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Indicator II-7 Postsecondary Course-Taking in Languages Other than English (OTE)
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Updated (12/11/09) with data from the Modern Language Association's 2006 survey of postsecondary enrollments in languages other than English.

See the
Note on OTE Language Course Enrollment Data.

Because of regular, detailed surveys conducted by the MLA, data regarding the extent of OTE language course-taking in the postsecondary educational setting are plentiful. They reveal that while the absolute number of enrollments in such courses has more than doubled since 1960, the percentage of all postsecondary students taking these languages in 2006 was substantially lower than it had been four decades prior (Figure II-7a). In 1965, 16.5% of all enrollments in higher education were in OTE languages, the greatest proportion ever recorded by the MLA. By 1980, this figure had dropped to 7.3%, a level from which it has risen only slightly in the subsequent 20 years.1 (For more on how an “enrollment” is defined, see the Note on OTE Course Enrollment Data.)

Figure II-7a, Full Size
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That OTE course enrollment did not decrease even more sharply as a percentage of all enrollments is due to the same phenomenon witnessed at the secondary level: a staggering increase in the number of Spanish enrollments (see Indicator I-7, Language Course Enrollment in Public High Schools). Such enrollments more than quadrupled between 1960 and 2006, while enrollments in both French and German declined (Figure II-7b). Italian and American Sign Language (ASL) enrollments experienced even greater percentage growth than Spanish, but the absolute numbers of enrollments in ASL were far smaller than those for Spanish over the time period. Figure II-7c demonstrates even more forcefully the growing popularity of Spanish. In 1968, Spanish enrollments were only 52% as numerous as the enrollments in all other OTE languages combined. But by 1995, Spanish enrollments exceeded the total for the other languages. In 2006, Spanish enrollments were 18% higher than the combined total for all other modern languages (excluding English).

Figure II-7b, Full Size
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Figure II-7c, Full Size
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Though once the foundation of a liberal arts education, ancient Greek and Latin were much less frequently studied in recent decades than French, German, and Spanish, the most commonly taken modern languages in American institutions of postsecondary education (Figure II-7d). In 1980, enrollments in Greek and Latin combined were only 8.5% of those in French, German, and Spanish combined, and that percentage dropped steadily over the subsequent quarter century, reaching 4.9% by 2006. In terms of absolute numbers of enrollments, however, both languages have experienced increases since the late 1990s. In 2006, Latin enrollments were up 29% from their 1980 level, while an upsurge in Greek enrollments beginning in 1998 has resulted in a full recovery from their decline over the course of the 1980s.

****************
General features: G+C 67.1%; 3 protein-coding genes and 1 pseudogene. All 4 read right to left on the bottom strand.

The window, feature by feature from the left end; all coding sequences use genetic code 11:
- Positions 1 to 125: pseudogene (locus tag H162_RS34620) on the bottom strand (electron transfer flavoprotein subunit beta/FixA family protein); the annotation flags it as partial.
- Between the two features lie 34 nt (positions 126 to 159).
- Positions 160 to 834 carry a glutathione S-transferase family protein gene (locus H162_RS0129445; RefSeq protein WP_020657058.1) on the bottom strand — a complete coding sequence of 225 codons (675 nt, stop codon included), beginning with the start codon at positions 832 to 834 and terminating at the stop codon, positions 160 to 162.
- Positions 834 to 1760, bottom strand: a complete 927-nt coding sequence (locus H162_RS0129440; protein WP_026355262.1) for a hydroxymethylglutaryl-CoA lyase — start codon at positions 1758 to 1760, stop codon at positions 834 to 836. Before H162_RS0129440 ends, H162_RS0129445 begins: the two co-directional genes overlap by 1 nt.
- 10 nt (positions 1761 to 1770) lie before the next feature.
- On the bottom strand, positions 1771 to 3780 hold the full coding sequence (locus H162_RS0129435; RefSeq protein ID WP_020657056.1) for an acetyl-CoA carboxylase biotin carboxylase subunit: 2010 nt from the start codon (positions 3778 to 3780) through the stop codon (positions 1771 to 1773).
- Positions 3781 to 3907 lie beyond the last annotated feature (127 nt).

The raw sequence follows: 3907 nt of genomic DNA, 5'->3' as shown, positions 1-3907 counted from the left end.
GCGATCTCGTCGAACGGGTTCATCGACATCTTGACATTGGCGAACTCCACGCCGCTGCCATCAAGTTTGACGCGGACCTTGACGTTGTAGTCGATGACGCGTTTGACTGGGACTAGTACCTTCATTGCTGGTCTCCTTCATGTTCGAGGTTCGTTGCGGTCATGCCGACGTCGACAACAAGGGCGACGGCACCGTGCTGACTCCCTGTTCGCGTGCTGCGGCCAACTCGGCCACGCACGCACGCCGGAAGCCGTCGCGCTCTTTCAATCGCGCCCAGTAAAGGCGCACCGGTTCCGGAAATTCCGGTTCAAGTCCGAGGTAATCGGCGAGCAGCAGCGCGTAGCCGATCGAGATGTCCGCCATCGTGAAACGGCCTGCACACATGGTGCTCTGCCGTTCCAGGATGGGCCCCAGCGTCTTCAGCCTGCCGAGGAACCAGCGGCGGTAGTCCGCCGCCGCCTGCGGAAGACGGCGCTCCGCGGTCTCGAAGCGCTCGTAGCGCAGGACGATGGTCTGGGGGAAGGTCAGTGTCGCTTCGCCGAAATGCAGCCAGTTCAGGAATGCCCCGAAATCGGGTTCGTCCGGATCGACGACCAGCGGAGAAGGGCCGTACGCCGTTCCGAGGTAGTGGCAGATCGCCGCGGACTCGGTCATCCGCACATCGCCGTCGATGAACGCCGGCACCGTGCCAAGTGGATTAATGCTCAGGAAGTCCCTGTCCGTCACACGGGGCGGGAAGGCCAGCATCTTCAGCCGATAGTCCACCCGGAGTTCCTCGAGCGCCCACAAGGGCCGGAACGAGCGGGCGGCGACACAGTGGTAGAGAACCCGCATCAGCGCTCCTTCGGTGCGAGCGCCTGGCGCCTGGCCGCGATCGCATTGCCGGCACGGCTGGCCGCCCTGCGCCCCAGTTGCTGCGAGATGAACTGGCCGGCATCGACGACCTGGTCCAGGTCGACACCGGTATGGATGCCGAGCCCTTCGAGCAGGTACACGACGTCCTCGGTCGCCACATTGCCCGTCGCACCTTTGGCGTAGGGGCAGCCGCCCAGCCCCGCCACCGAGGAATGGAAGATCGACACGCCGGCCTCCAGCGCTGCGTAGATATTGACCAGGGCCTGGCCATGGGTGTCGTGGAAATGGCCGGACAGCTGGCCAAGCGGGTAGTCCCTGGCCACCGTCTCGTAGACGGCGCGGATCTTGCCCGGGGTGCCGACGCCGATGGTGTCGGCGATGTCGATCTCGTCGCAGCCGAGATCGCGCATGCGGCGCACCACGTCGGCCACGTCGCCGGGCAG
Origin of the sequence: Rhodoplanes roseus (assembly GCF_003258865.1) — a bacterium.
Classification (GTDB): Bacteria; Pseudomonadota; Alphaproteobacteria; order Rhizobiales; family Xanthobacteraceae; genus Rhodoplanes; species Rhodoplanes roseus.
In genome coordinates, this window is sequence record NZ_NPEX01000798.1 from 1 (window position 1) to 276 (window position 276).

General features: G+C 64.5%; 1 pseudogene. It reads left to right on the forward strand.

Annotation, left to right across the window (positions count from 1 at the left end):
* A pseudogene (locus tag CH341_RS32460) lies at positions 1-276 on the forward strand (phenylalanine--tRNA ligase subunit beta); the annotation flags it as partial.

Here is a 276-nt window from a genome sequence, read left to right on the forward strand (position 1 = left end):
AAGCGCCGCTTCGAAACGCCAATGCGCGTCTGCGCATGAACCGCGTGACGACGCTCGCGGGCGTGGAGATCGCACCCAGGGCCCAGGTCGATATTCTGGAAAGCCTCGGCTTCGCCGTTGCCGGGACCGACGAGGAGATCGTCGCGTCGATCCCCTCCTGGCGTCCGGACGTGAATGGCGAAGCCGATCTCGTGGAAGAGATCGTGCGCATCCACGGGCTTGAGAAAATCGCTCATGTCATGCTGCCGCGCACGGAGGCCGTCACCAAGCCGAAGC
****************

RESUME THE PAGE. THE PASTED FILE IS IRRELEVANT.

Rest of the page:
Figure II-7d, Full Size
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Figure II-7e charts enrollment trends for the most commonly taken languages identified by former President George W. Bush in 2006 as “critical need” from a national security standpoint (see Indicator I-7, Language Course Enrollment in Public High Schools for more on the Bush administration's National Security Language Initiative). Between 1960 and 2006, enrollments in both Chinese and Japanese increased substantially, with Japanese being the more frequently studied language of the two. Another clear growth trend is the marked increase, after many years of stagnation, in Arabic enrollments between 1995 and 2006. Rising 439%, the number of Arabic enrollments now rivals the figure for Russian, which experienced a sharp drop in enrollments after the collapse of the Soviet Union. Figure II-7f presents enrollment figures for the other “critical need” languages on which the MLA collects data. In most cases, enrollments rose considerably between 1998 and 2006. But even with large percentage increases—271% in the case of Persian, for example—relatively few postsecondary students are currently pursuing coursework in these languages (e.g., 2,280 students were enrolled in Persian courses nationwide in 2006).

Figure II-7e, Full Size
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Figure II-7f, Full Size


1 This period was one of dramatic decline in the proportion of postsecondary institutions with OTE language-related requirements for bachelor’s degrees. In 1965–1966, 88.9% of institutions had such a requirement. By 1982–1983, the proportion had dropped to 47.4%. (Richard Brod and Monique Lapointe, "The MLA Survey of Foreign Language Entrance and Degree Requirements, 1987–88 ", ADFL Bulletin, vol. 20, no. 2 (January 1989): table 1.)

Note on OTE Language Course Enrollment Data

School enrollments refer to students, while language course enrollments refer to class registrations. The collector of the data on which this indicator is based assumes that a one-to-one relationship exists between these units—that is, each student is taking only one language course—although this is not always the case. However, multiple course registrations are a rare enough phenomenon that the data collector believes equating school enrollments with course enrollments is appropriate for the purpose of its calculations.

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